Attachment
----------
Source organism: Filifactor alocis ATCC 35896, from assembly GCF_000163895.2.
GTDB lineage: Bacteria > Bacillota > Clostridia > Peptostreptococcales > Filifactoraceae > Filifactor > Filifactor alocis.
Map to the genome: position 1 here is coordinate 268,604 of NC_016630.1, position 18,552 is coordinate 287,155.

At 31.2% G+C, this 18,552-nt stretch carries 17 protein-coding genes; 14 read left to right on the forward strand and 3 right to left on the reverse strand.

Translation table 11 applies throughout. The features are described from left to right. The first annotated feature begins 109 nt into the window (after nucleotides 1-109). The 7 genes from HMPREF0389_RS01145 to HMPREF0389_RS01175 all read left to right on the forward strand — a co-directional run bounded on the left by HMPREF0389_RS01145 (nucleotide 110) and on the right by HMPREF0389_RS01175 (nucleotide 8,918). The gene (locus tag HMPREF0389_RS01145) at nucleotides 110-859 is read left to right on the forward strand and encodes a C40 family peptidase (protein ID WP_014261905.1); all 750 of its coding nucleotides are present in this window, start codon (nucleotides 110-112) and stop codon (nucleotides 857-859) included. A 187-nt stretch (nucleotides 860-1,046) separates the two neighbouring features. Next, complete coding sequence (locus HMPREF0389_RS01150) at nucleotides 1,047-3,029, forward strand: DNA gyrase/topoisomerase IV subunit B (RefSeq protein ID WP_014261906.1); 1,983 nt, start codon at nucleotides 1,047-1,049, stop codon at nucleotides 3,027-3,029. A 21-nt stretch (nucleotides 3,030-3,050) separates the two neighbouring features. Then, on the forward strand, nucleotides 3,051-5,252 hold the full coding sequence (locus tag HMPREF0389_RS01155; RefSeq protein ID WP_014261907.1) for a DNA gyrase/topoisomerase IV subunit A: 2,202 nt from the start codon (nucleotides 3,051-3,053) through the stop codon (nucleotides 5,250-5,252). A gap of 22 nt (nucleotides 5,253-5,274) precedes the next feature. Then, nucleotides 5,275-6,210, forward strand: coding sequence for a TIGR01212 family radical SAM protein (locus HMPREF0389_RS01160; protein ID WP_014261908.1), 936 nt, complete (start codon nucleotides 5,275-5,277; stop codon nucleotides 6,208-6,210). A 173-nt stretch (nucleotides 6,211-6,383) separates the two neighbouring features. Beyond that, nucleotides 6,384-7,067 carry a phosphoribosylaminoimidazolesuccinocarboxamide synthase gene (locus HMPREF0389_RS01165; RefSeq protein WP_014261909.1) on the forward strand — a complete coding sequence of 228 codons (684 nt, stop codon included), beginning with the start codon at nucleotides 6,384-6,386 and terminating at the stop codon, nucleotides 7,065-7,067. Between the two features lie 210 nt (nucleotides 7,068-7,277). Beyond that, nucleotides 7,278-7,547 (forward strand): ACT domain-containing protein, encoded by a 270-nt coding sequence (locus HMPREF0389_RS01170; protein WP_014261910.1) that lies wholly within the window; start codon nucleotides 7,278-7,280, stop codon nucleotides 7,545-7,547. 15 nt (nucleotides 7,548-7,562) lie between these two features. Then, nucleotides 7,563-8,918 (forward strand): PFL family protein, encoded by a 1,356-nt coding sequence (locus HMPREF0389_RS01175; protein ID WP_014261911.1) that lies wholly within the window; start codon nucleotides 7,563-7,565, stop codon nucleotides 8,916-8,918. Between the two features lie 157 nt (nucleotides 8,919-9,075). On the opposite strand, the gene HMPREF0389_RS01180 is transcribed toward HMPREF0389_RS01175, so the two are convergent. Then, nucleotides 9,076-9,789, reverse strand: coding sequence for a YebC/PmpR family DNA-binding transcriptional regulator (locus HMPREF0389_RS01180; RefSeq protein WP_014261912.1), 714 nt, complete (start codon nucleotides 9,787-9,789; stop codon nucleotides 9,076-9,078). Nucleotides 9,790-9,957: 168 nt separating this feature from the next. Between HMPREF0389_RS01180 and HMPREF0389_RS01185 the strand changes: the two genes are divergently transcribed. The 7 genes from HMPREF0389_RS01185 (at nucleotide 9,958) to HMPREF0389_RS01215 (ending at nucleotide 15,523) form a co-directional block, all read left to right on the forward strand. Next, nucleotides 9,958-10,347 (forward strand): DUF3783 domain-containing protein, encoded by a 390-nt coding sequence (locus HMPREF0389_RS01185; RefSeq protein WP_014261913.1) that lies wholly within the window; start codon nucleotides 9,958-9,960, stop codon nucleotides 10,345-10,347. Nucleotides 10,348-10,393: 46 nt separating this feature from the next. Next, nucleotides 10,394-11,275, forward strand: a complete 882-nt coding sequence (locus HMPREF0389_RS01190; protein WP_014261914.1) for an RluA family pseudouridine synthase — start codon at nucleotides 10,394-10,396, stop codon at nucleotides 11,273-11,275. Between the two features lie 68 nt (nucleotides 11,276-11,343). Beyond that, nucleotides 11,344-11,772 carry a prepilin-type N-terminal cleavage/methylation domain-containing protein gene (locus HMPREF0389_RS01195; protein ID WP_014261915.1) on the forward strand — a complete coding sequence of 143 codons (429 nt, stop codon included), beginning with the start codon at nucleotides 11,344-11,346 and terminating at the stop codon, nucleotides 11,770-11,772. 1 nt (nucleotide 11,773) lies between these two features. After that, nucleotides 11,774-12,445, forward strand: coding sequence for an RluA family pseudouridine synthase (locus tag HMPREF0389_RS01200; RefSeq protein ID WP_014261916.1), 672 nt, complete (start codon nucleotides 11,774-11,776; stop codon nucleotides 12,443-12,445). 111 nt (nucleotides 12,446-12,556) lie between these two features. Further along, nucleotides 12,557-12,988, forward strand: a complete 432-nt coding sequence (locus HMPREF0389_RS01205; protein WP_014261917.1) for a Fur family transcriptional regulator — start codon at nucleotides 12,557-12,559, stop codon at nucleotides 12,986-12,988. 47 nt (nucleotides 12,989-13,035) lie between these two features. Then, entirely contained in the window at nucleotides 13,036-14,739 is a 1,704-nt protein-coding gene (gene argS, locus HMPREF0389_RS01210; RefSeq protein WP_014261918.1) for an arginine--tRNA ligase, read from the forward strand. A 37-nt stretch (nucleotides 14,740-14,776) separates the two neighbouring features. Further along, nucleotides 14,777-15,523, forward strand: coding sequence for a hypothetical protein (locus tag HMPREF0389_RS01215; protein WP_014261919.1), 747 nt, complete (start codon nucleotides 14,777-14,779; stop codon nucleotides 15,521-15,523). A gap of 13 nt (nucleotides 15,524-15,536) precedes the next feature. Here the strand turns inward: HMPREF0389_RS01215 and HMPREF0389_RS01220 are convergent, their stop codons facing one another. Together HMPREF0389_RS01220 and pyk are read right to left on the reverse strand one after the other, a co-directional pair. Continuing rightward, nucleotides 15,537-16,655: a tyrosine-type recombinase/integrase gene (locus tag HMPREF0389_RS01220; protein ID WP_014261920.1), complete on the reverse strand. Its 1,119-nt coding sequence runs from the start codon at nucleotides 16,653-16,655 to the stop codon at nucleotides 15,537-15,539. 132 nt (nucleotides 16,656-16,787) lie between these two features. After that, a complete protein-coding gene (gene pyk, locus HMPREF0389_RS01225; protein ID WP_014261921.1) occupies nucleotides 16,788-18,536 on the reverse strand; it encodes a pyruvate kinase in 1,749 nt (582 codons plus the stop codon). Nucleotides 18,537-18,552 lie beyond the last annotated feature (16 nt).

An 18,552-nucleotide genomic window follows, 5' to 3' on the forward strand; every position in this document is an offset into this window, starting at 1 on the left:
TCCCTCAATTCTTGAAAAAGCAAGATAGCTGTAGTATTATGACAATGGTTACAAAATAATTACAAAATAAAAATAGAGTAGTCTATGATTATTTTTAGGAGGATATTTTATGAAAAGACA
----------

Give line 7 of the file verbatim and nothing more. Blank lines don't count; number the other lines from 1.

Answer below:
TCCCTCAATTCTTGAAAAAGCAAGATAGCTGTAGTATTATGACAATGGTTACAAAATAATTACAAAATAAAAATAGAGTAGTCTATGATTATTTTTAGGAGGATATTTTATGAAAAGACA